Last night, Atari and I saw the Scissor Sisters perform at Boston’s Orpheum Theater. Atari, obviously, is a good amount of fun with whom to go and see such an event.
Having never been to the Orpheum myself, I liked it as a theater. I liked the fact that the Orpheum served liquor even more. Given that Atari is more than willing to be
Right – Back to the Scissor Sisters. True, the Orpheum’s dreadful sound system made them almost unintelligible. Our seats were, shall we say, a bit distant. All the same, the band exuded coolness. Come on, Americans, hundreds of thousands of Europeans can’t be wrong about this band. The Scissor Sisters self-titled album ranked as the highest selling CD in Britain for 2004. Right now, the new album's first single, “I Don’t Feel Like Dancin’,” floats around number one in the UK charts.
Yeah, we aren’t going to mention that David Hasselhoff is number four on the UK charts right now. Discussing that hurts my cause. I mean, we expect that lunacy from Germans. Brits, though? Nah, man, that’s just not right.
Scissor Sisters, though, deserve more consideration. Let’s take a look at some of their genius lyrics from a few of their songs:
If lies were cats, you would be a litter.
I don't need another tube of that dime store lipstick
Well I think I'm gonna buy me a brand new shade of man
If Jesus had the power than so do I
To rise up from the dead and take up to the sky
I feel so much better
When I read your dirty letters
So, why do the Scissor Sisters rate so low in the U.S. charts? For the most part, the Scissor Sisters don’t make the play lists of the mega-radio chains. Instead, the airwaves reverberate with the unending rotation of Justin Timberlake and Beyoncé.
Critics and a few snotty queer folk have also disdained the Scissor Sisters. They call them a novelty act or just plain silly. They see no point to their feather boas, high-waisted pants, and sequin suits.
With the second album, though, I think it’s hasty to dismiss the Scissor Sisters flat out. The audience clearly adored the band during last night’s performance. Composed mostly of gay boys and seemingly straight women, the audience took every song as if an individual anthem. They enthusiastically played along with the band. This included one zealous fan close to us who enacted each song through a stunning form of dancing pantomime.
Behind all the glam rock and cheery songs about death, the Scissor Sisters offer an appealing message. They call on their audience to reject expected gender standards or heteronormative ways of viewing the world. The over-the-top costumes suggest that violating gender norms can be playful, fun, and even revolutionary. Jake Shears’ falsetto singing alone connotes a vocal form of drag.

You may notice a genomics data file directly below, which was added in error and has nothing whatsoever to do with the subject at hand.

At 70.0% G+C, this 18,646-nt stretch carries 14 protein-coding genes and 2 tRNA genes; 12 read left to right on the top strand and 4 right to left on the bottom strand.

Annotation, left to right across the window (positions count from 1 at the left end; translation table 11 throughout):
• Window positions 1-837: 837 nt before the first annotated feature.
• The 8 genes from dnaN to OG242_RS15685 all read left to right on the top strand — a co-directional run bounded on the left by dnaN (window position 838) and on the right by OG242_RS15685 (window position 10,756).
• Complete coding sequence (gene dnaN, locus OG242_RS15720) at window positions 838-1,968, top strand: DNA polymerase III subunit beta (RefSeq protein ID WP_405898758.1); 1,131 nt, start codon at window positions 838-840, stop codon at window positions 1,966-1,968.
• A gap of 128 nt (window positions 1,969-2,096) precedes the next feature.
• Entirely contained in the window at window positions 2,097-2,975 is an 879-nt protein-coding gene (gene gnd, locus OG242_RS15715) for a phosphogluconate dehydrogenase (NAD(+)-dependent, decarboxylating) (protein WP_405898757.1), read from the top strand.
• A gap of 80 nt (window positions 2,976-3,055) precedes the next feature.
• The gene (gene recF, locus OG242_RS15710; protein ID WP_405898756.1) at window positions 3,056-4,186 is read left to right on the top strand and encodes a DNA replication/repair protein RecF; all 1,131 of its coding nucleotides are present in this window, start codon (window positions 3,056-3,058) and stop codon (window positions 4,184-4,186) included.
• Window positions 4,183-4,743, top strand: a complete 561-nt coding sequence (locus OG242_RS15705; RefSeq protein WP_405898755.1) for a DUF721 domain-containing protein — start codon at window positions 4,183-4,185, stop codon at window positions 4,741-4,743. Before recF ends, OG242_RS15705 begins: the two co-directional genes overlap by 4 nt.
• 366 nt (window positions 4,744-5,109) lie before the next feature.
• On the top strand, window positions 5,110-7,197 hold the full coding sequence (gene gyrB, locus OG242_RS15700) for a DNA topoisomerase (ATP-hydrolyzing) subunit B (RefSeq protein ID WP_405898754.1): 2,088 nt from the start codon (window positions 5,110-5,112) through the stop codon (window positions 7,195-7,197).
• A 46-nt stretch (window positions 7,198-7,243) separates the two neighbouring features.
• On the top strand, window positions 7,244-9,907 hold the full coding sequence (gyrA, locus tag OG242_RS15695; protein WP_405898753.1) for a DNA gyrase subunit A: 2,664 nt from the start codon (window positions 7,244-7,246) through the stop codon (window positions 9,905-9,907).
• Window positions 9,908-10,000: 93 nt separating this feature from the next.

Three of the four men in the band are openly gay. At a time when the most visible gay men are Mark Foley and James McGreevey, the Scissor Sisters offer a refreshing counter point. The band has three gay men who are, well, happy being gay and having gay sex. In fact, they even sing about it! Their bouncy tunes remind us that we can escape the shackles of mediocrity and enjoy moments of fabulousness even in the most mundane of settings.
Their songs often focus on specifically queer notions, like taking your mother to gay dance clubs or dressing in drag. They talk of being united as queer folk, demanding space, sexual freedom, and dumping losers who don’t treat us right.
Most of the band’s videos make little narrative sense. Instead, they are usually visual splurges with dazzling costume changes and Shears in various states of undress. Scissor Sisters both figuratively, and sometimes literally, call on their fans to break free, have fun, and not take any shit for doing so.
Sure, we have heard from other queer performers before the Scissor Sisters. Indeed, they pay homage to the David Bowie and Queen era of glam rock. What makes them different, though, is that their sexualities are not as obscured or veiled. Unlike Bowie or Queen, who often played with sexuality with tongue-in-cheek gestures, the Scissor Sisters put it all out there.
Nor are they like Elton John, their current producer. Despite his long-known queer sexuality, John still insists on releasing songs with opposite-sex pronouns. John’s recent music speaks more about social complacency or commercialism than a liberating message for queer folk. His songs for the past twenty years have never called on queers to enjoy being queer in the same way as Scissor Sisters. Heck, even “All the Girls Love Alice,” one of John’s early ditties about a dead lesbian, seems more queer positive than anything he has released lately.
Scissor Sisters speaks to all of our desires to try on different personas and rebel. The satin cocktail dresses and half-naked Shears just make such rebellion look fun and even sexy. Who doesn’t want to toss on the platform boots and sparkly jacket to break out of our humdrum lives? Heck, if we can also make such dressing up about fighting sexual repression, all the better.